Radical Terrain: Hasan Elahi on Landscape


Uploaded by RubinMuseum on 11.12.2012

Transcript:
I'm conti- I'm constantly looking through a camera, through a viewfinder.
Uh, everytime- I mean, I timestamp my life every few moments,
so every few moments there's a photograph of here and there and there,
so I'm always looking through that viewfinder and it's almost always on my phone.
I'm really interested in the way we frame our surroundings.
And if you look at some of the projects, uh, some of the photos that are in uh, in my body of work,
there are all these desolate images of these almost post-apocalyptic places
where there's not a single soul around, and yet I can be in the middle of a crowded airport
or in the middle of a party, and I'll pick that one corner that just looks as if-
that there's not a single soul in sight.
So, I always look through the viewfinder as, "How do- how do we constantly reframe this landscape?"
As this project has gone through, this idea of surveillance and thinking back
and looking at the camera, and looking at, you know, well we were-
historically we're always taught to fear the camera.
You know, there's this camera watching us, you know, you always see these surveillance cameras.
But we all have cameras. I mean, try to buy a phone without a camera these days; it's really difficult.
So I've been trying- I've been really thinking about, "Well what is it that we're actually photographing?"
"What is it that we're actually seeing?"
And in my case I decided to look at it as, "Well, what does the camera do?"
"What does a surveillance camera do? What does a security camera do?"
So I started thinking of it as landscape, as uh- because one of the things is that uh,
most of us tend to think of uh, surveillance imagery as this gritty, grainy, pixel-y-
because that's what we- when we say surveillance camera image, that's what we have in our mind.
But given the technology today there's absolutely no reason why it needs to look that way.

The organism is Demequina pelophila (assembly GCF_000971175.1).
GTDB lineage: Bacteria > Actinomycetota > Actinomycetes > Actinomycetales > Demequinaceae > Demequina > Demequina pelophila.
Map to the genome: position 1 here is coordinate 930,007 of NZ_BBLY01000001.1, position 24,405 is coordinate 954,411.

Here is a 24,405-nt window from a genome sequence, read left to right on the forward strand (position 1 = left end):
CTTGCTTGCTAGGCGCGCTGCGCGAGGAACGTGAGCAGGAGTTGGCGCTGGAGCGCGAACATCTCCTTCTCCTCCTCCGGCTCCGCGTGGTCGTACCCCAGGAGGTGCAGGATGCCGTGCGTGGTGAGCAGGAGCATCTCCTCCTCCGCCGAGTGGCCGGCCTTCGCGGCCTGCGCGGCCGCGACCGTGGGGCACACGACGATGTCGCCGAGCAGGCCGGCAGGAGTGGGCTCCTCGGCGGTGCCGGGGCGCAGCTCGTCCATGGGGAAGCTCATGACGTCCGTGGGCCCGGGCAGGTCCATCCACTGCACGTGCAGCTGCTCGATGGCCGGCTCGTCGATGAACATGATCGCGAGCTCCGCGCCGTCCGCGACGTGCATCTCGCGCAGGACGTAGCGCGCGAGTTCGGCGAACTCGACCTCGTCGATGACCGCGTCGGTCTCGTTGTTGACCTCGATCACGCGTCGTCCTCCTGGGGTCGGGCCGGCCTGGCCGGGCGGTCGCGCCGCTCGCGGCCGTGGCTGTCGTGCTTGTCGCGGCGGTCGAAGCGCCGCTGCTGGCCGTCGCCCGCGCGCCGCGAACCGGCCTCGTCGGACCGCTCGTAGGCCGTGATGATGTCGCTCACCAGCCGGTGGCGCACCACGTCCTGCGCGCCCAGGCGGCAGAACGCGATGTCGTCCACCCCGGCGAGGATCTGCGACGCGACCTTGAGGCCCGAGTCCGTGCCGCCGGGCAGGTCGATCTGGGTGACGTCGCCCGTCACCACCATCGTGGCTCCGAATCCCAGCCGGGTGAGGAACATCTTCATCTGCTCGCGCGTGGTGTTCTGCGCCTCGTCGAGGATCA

Uh, as a matter of fact, the cameras are such high quality that we really should have
much, uh, much better images. But if the image become this hyper-aestheticized image,
our brain doesn't read it as surveillance image, because it's too real.
It's too real, and therefore it's not authentic.
So what I'm really interested in particularly, in this uh, work here,
is the way a surveillance camera image becomes, well, landscape photography.
Or if you want to look at uh- or uh, and if you look at the history of landscape photography
and in relationship to the exploration- the exploration of the American west,
surveying or thinking about that. And then-
and if you look at the history of the landscape photography from the other side of-
through landscape painting, this idea of uh, the "eye of God", this uh, this grand uh, vista.
Which is also interesting because when you go further back, uh, in a lot of ways the eye of God
was also the original surveillance camera,
where you would behave because well, God was watching.
And uh, so what I'm really interested in doing in this, in this uh, project here, at the Rubin Museum
is setting up this wall, and putting the image- and so, essentially having this ability of x-ray vision,
of seeing through the wall and what you would actually see.
So, the images that you see on the three monitors, which is actually one image across the three monitors,
is exactly what you would see from that point if you were looking out directly, out through the walls.
So, this idea of continuously monitoring, and continuously watching.
And in most of the image, there's not really much that happens,
it just looks like a- image just looking out the window.
And you don't know whether it's a live image, or it's a processed image,
or whether you're the watch- or who's watching you at what point
because you're watching somebody.
So there's this constant thing of- and obviously us being in a city and being in the middle of Manhattan,
this is one of the most surveilled uh, cities in the world, I mean, there's cameras everywhere.
You step outside, you simply cannot be uh, outside of a camera frame.
And I'm not even just talking surveillance cameras, but just- just people just taking pictures on the street.
I mean, there's this continuous bombardment of images that are coming everywhere.
So I'm really interested in the way surveillance and landscape, and the two come together.
And uh, this was a great opportunity to put that into position, that-
right at that specific spot in the middle of this- in this town.